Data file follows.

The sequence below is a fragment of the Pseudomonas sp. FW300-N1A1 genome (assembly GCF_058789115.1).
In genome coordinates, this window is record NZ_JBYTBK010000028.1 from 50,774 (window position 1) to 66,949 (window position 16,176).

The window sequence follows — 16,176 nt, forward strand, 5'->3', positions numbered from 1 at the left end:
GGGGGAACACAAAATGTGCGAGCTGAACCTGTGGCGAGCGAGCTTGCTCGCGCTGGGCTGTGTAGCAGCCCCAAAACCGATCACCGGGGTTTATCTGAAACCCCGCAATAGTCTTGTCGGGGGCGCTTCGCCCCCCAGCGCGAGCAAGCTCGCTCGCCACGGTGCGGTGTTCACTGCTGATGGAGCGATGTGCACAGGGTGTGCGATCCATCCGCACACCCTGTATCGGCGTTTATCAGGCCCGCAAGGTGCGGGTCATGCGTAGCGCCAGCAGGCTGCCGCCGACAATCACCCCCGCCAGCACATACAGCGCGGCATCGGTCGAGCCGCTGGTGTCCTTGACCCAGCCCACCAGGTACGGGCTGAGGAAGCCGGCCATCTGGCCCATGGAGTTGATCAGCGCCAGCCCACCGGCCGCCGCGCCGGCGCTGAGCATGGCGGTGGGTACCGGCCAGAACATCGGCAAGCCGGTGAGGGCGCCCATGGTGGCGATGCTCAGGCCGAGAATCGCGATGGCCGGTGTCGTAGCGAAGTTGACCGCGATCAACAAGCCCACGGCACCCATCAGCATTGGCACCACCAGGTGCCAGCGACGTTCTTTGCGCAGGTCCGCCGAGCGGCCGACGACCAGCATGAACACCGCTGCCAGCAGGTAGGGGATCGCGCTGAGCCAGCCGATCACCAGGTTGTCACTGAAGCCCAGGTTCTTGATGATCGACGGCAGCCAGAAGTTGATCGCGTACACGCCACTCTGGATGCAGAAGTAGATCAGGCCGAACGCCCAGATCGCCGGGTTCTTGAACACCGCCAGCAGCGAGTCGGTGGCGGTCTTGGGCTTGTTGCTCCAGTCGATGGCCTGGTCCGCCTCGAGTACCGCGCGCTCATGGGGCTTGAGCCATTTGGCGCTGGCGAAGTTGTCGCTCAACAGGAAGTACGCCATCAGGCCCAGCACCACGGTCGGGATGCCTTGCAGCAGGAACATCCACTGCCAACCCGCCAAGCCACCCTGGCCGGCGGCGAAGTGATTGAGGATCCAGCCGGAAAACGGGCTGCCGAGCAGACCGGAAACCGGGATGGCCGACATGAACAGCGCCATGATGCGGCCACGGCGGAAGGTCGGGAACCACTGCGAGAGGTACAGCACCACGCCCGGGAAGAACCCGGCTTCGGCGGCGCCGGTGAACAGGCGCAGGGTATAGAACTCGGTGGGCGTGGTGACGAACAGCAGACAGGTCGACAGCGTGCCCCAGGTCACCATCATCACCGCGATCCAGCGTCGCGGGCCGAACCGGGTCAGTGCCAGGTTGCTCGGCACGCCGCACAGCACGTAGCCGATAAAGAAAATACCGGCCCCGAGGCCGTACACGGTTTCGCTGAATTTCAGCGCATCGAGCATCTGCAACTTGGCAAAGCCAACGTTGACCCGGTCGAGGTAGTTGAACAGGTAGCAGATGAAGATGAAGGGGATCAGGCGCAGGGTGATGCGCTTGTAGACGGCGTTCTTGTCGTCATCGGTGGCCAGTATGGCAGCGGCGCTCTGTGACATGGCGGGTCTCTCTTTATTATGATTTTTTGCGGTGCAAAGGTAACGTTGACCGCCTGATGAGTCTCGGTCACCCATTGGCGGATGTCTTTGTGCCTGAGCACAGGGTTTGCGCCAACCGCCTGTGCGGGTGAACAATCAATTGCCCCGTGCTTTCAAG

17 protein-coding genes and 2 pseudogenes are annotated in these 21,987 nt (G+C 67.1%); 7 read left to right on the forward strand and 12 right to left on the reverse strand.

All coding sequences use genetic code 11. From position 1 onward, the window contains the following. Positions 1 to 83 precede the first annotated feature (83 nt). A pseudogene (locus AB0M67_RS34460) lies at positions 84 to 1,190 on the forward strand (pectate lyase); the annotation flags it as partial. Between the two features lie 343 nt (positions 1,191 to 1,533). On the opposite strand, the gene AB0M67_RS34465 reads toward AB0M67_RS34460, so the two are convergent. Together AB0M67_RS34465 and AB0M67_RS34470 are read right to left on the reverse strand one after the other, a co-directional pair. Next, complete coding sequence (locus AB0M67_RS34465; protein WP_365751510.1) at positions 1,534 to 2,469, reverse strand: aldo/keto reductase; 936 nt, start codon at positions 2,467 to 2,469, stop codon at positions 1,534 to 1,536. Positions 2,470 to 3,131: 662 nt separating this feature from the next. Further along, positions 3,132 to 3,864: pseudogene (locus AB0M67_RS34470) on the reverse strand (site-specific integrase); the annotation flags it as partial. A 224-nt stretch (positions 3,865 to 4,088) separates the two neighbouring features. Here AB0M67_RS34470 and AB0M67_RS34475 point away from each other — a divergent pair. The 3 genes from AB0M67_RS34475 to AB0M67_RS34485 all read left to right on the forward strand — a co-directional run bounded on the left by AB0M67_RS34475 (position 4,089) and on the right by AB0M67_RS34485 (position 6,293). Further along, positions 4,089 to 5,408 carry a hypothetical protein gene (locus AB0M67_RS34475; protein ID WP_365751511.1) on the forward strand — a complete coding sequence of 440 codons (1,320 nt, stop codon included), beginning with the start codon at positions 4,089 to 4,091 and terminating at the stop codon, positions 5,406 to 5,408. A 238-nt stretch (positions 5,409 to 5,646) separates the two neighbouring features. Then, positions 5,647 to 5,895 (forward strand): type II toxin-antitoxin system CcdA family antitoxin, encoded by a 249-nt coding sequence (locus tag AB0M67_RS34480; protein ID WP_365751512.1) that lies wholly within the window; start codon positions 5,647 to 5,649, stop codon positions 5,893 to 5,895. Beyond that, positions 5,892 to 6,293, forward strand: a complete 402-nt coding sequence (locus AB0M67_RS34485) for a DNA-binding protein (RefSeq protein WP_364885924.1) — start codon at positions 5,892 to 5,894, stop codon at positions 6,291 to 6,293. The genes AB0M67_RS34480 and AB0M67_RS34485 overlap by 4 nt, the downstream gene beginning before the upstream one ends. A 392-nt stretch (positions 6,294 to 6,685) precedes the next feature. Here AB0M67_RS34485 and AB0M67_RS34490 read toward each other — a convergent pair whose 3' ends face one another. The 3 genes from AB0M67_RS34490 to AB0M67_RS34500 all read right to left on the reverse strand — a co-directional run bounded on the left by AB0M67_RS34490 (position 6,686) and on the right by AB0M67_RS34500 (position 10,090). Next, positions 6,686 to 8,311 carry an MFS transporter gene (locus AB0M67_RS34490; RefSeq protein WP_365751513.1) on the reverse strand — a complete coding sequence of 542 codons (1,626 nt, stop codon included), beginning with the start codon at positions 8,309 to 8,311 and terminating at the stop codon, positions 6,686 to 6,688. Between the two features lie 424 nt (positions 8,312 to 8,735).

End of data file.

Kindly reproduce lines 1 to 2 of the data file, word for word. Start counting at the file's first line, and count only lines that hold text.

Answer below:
The sequence below is a fragment of the Pseudomonas sp. FW300-N1A1 genome (assembly GCF_058789115.1).
In genome coordinates, this window is record NZ_JBYTBK010000028.1 from 50,774 (window position 1) to 66,949 (window position 16,176).